What do those entail? They’re built around innovation, really. Innovation for all companies, not focusing on any one sector. Taking advantage of the rich fiber and other assets that are already there. Getting stronger partnerships with researchers and the university in that area. Building more of the entrepreneurial basis of the area. Trying to recreate some of that energy that used to exist in that area around research and entrepreneurship, but this time, with a lot more sustainability because it’s not going to be focused on telecom.
Who are your major competitors? Day in and day out, we compete with some areas of Dallas, but particularly the northern suburbs. The market north of LBJ from 75 all the way past the (Dallas North) tollway, and going north. That’s the zone that a lot of projects for which we compete are looking.
What type of companies fit or don't fit into Richardson’s economic development strategy? Some of my competitors have done very well at recruiting some high-profile headquarters. We’ve certainly got our share of headquarters in Richardson with Fossil, Lennox — two big publicly traded companies. But we have a lot of regional facilities. If somebody’s looking for the really glitzy headquarters location in a brand new area, we’ll face some tough competition on that.
What projects are in your pipeline? I think you’re going to see us hit a lot more singles and doubles rather than a home run, to use a baseball analogy. Getting somebody like State Farm in is a generational thing. I wouldn’t anticipate that, but some singles, doubles, and maybe a triple. The pipeline is looking good. But I’ve also been in this business long enough to know we’re long in the cycle at this point. The fundamentals look good. We continue to see a lot of companies looking at the region. But businesses are also waiting to see what the federal government is going to do about tax reform, health care (and other issues) before they’re making any big capital investments or any really big shifts. You’ll still see some movement, but companies are proceeding cautiously.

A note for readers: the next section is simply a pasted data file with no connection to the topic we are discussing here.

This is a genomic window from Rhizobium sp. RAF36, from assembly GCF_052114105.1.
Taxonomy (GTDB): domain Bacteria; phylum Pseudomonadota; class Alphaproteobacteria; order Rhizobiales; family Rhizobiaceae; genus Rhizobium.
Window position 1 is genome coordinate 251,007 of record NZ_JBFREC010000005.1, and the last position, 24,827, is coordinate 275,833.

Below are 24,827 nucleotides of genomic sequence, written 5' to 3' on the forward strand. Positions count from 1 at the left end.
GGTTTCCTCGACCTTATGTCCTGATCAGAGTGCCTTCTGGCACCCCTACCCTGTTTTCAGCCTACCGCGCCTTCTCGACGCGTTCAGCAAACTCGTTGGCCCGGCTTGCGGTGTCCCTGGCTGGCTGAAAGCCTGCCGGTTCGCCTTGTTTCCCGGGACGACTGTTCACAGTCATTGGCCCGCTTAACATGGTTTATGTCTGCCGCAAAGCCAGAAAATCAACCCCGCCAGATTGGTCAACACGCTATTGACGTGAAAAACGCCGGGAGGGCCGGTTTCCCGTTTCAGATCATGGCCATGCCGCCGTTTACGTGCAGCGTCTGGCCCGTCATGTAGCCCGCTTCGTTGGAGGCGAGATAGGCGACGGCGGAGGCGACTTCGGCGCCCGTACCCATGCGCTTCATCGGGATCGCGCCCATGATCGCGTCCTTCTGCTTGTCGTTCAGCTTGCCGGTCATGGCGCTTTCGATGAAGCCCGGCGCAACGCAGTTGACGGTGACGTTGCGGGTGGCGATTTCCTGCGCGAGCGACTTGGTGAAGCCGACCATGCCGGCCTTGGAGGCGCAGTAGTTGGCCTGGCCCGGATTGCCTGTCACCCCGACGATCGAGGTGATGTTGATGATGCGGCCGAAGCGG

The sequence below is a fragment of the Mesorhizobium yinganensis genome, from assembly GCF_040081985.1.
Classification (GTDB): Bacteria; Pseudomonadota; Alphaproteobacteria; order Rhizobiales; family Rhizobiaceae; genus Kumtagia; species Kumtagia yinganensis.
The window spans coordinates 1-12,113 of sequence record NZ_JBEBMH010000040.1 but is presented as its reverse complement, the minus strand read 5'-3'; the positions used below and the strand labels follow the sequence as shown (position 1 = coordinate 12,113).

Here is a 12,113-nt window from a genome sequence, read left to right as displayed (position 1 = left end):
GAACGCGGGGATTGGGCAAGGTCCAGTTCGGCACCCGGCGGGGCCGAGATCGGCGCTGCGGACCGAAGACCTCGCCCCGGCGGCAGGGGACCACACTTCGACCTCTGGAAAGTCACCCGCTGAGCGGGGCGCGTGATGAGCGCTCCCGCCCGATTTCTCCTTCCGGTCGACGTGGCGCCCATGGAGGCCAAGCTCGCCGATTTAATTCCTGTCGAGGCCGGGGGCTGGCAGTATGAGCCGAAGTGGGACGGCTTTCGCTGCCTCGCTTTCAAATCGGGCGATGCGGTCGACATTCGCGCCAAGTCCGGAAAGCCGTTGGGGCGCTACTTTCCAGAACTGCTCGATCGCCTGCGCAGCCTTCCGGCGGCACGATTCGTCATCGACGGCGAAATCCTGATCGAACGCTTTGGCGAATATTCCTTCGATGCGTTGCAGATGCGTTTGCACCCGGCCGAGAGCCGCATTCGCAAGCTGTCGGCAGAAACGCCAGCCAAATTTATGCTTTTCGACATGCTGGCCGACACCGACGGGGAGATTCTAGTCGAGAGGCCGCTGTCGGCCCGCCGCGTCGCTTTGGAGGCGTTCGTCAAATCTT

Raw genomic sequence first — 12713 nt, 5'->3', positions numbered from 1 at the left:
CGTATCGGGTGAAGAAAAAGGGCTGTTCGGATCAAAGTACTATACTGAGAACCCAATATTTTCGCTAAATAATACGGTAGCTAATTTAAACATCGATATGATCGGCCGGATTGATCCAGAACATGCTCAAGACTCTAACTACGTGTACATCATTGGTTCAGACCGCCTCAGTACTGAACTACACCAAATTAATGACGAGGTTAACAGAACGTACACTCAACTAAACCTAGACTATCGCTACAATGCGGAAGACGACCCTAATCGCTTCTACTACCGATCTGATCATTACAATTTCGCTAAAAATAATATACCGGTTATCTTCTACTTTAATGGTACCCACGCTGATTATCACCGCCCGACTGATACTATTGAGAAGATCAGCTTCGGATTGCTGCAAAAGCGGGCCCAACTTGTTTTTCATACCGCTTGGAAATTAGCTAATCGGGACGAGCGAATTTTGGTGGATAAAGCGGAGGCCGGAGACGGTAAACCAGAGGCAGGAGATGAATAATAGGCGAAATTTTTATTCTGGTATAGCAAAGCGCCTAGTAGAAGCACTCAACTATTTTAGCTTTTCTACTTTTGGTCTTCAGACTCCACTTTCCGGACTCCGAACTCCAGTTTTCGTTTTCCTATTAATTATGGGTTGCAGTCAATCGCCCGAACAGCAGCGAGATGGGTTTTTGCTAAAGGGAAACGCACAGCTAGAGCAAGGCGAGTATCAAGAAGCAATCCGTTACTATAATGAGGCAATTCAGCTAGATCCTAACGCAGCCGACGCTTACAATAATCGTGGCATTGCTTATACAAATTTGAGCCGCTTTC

What has State Farm’s ongoing massive consolidation in Richardson brought to the city? More jobs, more payroll, more sales tax, more energy, more customers.
What is Richardson doing to attract and retain the talent that employers need? One of the things we’re becoming very successful at doing is recruiting young professionals into a first-ring suburb. We have an eclectic mix of housing that’s great for older millennials that want to start families and be near work, but they still want the entertainment options like the Alamo Drafthouse or DFW Chinatown or Food Truck Park nearby. We’ve created a whole campaign targeting young professionals with our Real Richardson initiative. We built a website called that showcases opportunities for young professionals to live, work and play in Richardson. A lot of them tell us that they want access to DART, so living in a place where they can just get on a DART train and go downtown and go out to a place like American Airlines Center — we’ve got that. And yet we’ve got all of these jobs that they’re taking. I think we were one of the first cities to really have a focused young professional recruitment campaign. I know that the Dallas chamber has launched a talent recruitment effort that is focused primarily outside the region. Ours is mainly focused within the region.
To read this article on the Dallas Business Journal, click here.